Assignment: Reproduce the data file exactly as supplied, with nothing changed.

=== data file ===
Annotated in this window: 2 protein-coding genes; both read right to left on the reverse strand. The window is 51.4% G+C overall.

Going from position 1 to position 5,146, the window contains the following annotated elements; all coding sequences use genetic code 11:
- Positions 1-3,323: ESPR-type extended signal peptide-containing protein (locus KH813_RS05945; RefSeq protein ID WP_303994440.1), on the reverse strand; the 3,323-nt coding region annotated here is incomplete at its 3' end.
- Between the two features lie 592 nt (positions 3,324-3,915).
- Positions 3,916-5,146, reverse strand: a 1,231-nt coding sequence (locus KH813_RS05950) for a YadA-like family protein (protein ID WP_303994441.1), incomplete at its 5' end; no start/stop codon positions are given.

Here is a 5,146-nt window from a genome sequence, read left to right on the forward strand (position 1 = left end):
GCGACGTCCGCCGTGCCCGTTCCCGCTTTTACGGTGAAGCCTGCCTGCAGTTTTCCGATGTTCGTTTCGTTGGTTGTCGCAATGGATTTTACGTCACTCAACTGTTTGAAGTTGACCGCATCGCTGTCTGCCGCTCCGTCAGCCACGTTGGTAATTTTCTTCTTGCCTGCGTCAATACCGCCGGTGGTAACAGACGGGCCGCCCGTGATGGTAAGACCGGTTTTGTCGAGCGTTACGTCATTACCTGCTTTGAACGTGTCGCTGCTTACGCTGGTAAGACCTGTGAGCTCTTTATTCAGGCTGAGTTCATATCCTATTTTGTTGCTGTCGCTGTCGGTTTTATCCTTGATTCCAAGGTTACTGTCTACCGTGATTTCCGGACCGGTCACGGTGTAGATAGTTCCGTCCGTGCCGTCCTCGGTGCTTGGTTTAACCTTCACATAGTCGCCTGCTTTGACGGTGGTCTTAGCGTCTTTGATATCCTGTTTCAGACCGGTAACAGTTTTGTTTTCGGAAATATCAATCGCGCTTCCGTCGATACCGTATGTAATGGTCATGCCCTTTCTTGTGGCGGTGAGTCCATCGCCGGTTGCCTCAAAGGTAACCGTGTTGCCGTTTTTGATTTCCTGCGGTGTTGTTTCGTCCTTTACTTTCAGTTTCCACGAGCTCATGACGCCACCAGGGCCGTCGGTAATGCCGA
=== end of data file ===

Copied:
Annotated in this window: 2 protein-coding genes; both read right to left on the reverse strand. The window is 51.4% G+C overall.

Going from position 1 to position 5,146, the window contains the following annotated elements; all coding sequences use genetic code 11:
- Positions 1-3,323: ESPR-type extended signal peptide-containing protein (locus KH813_RS05945; RefSeq protein ID WP_303994440.1), on the reverse strand; the 3,323-nt coding region annotated here is incomplete at its 3' end.
- Between the two features lie 592 nt (positions 3,324-3,915).
- Positions 3,916-5,146, reverse strand: a 1,231-nt coding sequence (locus KH813_RS05950) for a YadA-like family protein (protein ID WP_303994441.1), incomplete at its 5' end; no start/stop codon positions are given.

Here is a 5,146-nt window from a genome sequence, read left to right on the forward strand (position 1 = left end):
GCGACGTCCGCCGTGCCCGTTCCCGCTTTTACGGTGAAGCCTGCCTGCAGTTTTCCGATGTTCGTTTCGTTGGTTGTCGCAATGGATTTTACGTCACTCAACTGTTTGAAGTTGACCGCATCGCTGTCTGCCGCTCCGTCAGCCACGTTGGTAATTTTCTTCTTGCCTGCGTCAATACCGCCGGTGGTAACAGACGGGCCGCCCGTGATGGTAAGACCGGTTTTGTCGAGCGTTACGTCATTACCTGCTTTGAACGTGTCGCTGCTTACGCTGGTAAGACCTGTGAGCTCTTTATTCAGGCTGAGTTCATATCCTATTTTGTTGCTGTCGCTGTCGGTTTTATCCTTGATTCCAAGGTTACTGTCTACCGTGATTTCCGGACCGGTCACGGTGTAGATAGTTCCGTCCGTGCCGTCCTCGGTGCTTGGTTTAACCTTCACATAGTCGCCTGCTTTGACGGTGGTCTTAGCGTCTTTGATATCCTGTTTCAGACCGGTAACAGTTTTGTTTTCGGAAATATCAATCGCGCTTCCGTCGATACCGTATGTAATGGTCATGCCCTTTCTTGTGGCGGTGAGTCCATCGCCGGTTGCCTCAAAGGTAACCGTGTTGCCGTTTTTGATTTCCTGCGGTGTTGTTTCGTCCTTTACTTTCAGTTTCCACGAGCTCATGACGCCACCAGGGCCGTCGGTAATGCCGA